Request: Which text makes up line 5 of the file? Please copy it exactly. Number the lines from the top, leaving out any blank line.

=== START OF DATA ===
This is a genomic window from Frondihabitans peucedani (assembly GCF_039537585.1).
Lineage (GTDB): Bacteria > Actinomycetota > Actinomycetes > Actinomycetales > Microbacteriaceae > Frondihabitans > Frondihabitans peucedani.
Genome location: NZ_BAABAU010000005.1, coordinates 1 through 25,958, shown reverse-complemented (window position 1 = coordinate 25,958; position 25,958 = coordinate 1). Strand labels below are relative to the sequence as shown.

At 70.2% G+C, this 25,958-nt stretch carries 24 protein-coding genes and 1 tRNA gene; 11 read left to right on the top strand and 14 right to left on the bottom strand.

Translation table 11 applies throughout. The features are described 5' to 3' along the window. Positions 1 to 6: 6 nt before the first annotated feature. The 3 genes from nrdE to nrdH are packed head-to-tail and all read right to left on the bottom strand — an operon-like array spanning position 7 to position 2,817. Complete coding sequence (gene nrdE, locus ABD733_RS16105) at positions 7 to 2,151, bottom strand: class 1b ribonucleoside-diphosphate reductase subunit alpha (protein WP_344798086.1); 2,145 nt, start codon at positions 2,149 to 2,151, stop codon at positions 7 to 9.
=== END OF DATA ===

Translation table 11 applies throughout. The features are described 5' to 3' along the window. Positions 1 to 6: 6 nt before the first annotated feature. The 3 genes from nrdE to nrdH are packed head-to-tail and all read right to left on the bottom strand — an operon-like array spanning position 7 to position 2,817. Complete coding sequence (gene nrdE, locus ABD733_RS16105) at positions 7 to 2,151, bottom strand: class 1b ribonucleoside-diphosphate reductase subunit alpha (protein WP_344798086.1); 2,145 nt, start codon at positions 2,149 to 2,151, stop codon at positions 7 to 9.